We're in the middle of converting IPFS, libp2p and IPLD modules to using async/await and async iterators instead of callbacks. This will eventually bubble up to the JS IPFS programmatic API where there will likely be some changes that will effect your application. To ease the transition when that happens we're encouraging new and existing developers away from using our callback based APIs, towards Promise based APIs. You'll see the change reflected in our API docs soon. For now, there's no breaking changes, all existing APIs continue to work as usual with callbacks.
In this release there's a new way to construct an IPFS node using promises:
// Done, ready to use!
All the usual options you'd normally pass to the constructor can be passed to create. Did we mention that it's completely backwards compatible? Well yeah, it is. No breaking changes here 😜 - you can still use new IPFS() and wait for the ready event as you used to. Or, alternatively, you can still use the constructor and await on the new "ready" promise like so:
awaitnode.ready// Done, ready to use!
JS IPFS can finally resolve a DNSLink IPNS path. It means that jsipfs name resolve /ipns/ipfs.io will now query DNS for a dnslink TXT record and return /ipfs/QmRq5rhjnfFHYFYbYXoqPpcJQHKu3SUuHADzSzX9ECN5eM (for example).
It also works recursively, so your DNSLink TXT record could return another IPNS path to resolve and it would keep going. Turtles all the way down 🐢. Cowabunga!
Bonus 🎁 this also works on the gateway so http://127.0.0.1:8080/ipns/ipfs.io will resolve and display the ipfs.io website. Hooray 😁!
🧭 Delegated peer and content routing
JS IPFS now supports delegating peer and content routing to another node on the network.
What does that mean though? Well, when you delegate, you get someone else to do something. In delegated peer and content routing we get a different IPFS node to find a piece of content or another peer on the network.
Delegation allows JS IPFS to make use of the routing abilities of other nodes. Typically we delegate to IPFS nodes that have unrestricted access to a DHT. This is useful for IPFS nodes running in the browser, or even for nodes running in resource constrained environments.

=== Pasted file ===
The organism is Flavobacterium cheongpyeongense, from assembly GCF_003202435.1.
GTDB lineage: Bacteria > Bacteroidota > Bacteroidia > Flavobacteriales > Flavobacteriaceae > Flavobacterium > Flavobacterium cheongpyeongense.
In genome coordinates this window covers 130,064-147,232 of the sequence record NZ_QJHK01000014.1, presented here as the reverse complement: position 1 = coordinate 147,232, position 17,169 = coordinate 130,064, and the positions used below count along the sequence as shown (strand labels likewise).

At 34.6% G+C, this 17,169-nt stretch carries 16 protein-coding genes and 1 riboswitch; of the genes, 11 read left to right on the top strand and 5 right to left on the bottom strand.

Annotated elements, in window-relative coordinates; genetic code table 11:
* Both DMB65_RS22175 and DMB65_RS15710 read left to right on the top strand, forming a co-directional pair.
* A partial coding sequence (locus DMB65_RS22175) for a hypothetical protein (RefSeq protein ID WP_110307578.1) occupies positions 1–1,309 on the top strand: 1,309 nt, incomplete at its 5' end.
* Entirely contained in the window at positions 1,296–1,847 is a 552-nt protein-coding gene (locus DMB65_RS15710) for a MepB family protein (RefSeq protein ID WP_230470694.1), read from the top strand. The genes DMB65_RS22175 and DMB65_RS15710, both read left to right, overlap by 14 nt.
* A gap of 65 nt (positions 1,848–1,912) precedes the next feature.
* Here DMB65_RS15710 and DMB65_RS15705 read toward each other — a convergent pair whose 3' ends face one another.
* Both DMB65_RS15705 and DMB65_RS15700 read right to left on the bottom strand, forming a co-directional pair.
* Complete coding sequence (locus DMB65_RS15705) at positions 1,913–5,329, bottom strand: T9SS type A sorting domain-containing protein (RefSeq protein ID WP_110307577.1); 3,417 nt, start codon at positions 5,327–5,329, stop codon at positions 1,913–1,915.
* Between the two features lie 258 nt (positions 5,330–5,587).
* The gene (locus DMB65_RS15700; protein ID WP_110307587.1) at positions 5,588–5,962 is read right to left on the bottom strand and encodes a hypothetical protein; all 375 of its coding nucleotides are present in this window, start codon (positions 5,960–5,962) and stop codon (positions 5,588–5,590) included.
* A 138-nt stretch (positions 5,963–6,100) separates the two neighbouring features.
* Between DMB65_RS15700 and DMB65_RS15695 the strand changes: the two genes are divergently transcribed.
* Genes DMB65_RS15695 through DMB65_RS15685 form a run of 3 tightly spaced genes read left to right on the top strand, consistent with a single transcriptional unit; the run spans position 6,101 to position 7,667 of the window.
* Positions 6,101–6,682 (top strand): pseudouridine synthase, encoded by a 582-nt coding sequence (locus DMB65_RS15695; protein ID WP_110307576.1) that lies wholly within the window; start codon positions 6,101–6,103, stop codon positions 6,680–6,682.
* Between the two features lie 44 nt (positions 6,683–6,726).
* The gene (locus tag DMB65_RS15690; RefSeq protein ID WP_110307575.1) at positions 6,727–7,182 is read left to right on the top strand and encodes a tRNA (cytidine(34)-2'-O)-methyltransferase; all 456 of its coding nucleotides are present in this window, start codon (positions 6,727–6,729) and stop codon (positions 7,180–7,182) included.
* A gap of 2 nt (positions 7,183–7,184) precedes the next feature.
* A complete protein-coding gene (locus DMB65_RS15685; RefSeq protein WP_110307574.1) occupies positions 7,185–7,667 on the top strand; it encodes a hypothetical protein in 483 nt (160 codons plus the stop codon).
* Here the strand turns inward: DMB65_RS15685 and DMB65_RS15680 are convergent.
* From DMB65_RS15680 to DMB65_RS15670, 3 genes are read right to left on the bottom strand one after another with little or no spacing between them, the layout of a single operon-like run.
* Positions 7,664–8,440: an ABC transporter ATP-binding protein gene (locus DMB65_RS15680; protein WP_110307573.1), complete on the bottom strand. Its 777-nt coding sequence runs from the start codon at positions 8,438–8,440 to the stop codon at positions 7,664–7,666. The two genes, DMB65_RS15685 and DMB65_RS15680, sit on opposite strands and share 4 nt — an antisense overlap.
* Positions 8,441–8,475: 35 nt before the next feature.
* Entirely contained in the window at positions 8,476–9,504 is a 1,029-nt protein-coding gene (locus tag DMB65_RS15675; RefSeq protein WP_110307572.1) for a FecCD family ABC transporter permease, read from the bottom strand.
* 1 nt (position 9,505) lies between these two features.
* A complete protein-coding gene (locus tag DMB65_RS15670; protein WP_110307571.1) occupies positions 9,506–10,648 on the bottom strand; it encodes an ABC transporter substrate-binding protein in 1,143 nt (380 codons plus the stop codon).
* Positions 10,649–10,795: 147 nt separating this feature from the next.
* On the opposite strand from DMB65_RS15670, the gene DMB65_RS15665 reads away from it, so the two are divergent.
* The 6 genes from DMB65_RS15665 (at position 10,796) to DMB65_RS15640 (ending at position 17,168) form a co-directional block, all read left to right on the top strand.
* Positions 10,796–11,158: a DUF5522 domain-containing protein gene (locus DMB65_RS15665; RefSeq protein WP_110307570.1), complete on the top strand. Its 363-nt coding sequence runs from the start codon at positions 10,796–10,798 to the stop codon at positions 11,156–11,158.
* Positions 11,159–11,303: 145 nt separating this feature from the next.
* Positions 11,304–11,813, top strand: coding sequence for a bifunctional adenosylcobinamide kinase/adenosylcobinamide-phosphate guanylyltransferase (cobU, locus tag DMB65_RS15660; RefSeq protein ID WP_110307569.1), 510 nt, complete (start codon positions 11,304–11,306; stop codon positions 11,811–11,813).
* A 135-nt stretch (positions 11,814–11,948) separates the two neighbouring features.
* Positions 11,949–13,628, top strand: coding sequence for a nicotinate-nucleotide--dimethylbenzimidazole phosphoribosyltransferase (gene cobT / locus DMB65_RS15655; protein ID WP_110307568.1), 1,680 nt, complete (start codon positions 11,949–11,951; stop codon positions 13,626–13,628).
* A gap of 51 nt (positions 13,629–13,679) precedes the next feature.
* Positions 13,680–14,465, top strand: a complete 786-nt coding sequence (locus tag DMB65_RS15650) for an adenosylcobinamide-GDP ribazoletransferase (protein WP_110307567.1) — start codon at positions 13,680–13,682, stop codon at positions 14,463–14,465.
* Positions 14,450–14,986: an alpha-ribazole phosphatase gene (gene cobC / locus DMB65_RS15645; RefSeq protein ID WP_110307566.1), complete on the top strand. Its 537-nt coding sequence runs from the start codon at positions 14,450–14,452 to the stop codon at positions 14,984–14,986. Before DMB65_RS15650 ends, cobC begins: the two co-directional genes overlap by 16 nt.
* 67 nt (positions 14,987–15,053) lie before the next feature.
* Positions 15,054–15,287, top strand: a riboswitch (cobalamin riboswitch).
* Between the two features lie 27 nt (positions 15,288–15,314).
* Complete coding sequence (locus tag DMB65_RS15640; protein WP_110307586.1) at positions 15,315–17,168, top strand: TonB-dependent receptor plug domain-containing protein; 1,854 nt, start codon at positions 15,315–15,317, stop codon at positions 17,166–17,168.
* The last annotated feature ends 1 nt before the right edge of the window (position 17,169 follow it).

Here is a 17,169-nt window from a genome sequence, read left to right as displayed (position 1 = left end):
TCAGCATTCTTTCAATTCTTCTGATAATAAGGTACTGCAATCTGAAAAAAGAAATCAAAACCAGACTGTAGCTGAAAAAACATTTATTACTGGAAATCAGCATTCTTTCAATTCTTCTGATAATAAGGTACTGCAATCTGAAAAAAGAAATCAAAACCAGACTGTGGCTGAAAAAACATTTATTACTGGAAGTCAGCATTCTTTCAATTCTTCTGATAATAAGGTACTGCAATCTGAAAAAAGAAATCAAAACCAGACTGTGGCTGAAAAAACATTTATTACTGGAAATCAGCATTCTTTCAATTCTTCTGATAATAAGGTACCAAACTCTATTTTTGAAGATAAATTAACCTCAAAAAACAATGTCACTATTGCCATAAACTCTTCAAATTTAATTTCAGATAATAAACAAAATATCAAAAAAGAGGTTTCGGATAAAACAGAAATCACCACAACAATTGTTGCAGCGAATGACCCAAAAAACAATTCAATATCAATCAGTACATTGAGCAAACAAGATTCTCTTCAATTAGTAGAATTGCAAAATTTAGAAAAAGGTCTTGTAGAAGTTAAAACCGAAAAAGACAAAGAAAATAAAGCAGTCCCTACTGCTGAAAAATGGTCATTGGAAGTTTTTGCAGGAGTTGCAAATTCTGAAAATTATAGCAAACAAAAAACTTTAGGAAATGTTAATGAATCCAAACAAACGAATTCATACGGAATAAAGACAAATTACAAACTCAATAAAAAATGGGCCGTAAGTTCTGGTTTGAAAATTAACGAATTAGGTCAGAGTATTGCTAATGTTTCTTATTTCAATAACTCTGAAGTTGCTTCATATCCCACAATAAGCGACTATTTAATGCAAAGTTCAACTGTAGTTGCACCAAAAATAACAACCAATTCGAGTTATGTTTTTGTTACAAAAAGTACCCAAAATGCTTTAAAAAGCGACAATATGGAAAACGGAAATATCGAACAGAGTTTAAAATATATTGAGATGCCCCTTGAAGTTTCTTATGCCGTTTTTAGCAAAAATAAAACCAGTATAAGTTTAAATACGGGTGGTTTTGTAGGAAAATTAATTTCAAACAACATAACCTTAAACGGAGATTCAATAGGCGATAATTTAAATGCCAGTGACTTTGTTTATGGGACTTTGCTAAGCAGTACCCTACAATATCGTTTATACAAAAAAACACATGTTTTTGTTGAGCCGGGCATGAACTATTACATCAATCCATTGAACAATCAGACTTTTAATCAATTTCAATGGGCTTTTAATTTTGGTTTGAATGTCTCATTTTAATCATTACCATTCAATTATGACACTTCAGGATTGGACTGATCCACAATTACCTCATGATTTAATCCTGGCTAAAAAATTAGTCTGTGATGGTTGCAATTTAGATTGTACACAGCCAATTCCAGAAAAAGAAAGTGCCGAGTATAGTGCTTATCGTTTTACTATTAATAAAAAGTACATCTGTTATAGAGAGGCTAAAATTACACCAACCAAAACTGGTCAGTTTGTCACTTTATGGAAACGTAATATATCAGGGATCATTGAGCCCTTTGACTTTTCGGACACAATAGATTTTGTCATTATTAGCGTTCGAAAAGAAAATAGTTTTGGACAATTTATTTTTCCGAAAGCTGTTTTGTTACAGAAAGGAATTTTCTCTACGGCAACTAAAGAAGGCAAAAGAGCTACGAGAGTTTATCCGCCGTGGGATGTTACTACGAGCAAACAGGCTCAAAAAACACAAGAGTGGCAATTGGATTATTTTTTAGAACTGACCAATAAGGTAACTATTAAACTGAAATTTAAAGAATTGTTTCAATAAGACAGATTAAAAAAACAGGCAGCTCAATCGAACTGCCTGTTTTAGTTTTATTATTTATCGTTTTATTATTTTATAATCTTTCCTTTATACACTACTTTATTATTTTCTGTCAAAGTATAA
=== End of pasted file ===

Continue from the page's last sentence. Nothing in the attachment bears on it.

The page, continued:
IPFS nodes running in Node.js that are behind NATs or that are not running a DHT will also benefit from leveraging delegate routers. If you are running a DHT, the delegate will be used as a fallback router.
The Web UI got a whole new lease of life in version 2.5!
We've introduced a help system designed for new users, with explanations for each section.
The Peers page now allows you to connect to a specific peer via 'Add Connection'. We also have a revamped peers table with sorting, identicons for each peer, a simplified location, a new protocol & transport column and latency!
On the Files side, you can now look at any files in the wild. But what does that mean? You can now see your pins, remove pins, add new pins, navigate to any /ipfs/QmHash or /ipns/domain.com path and explore the IPFS world like you never did before.
🏗 API Changes
New constructor. The recommended way of creating an IPFS node programmatically is now await IPFS.create(). This change is backwards compatible 😅
Take a snapshot between of everyone that has contributed to this release (including its subdeps in IPFS, libp2p, IPLD and multiformats) using name-your-contributors. Generate a nice markdown list with this script.
Since I was going through these anyway to ensure they work with [0.37](#2192) I've updated the examples to use the new [`IPFS.create` constructor](https://github.com/ipfs/js-ipfs#ipfs-constructor) and switched to using the promised API so that we onboard new users to using promises and minimise the disruption caused when #1670 bubbles up to here.
Signed-off-by: Alan Shaw <firstname.lastname@example.org>
This commit was created on GitHub.com and signed with a verified signature using GitHub’s key.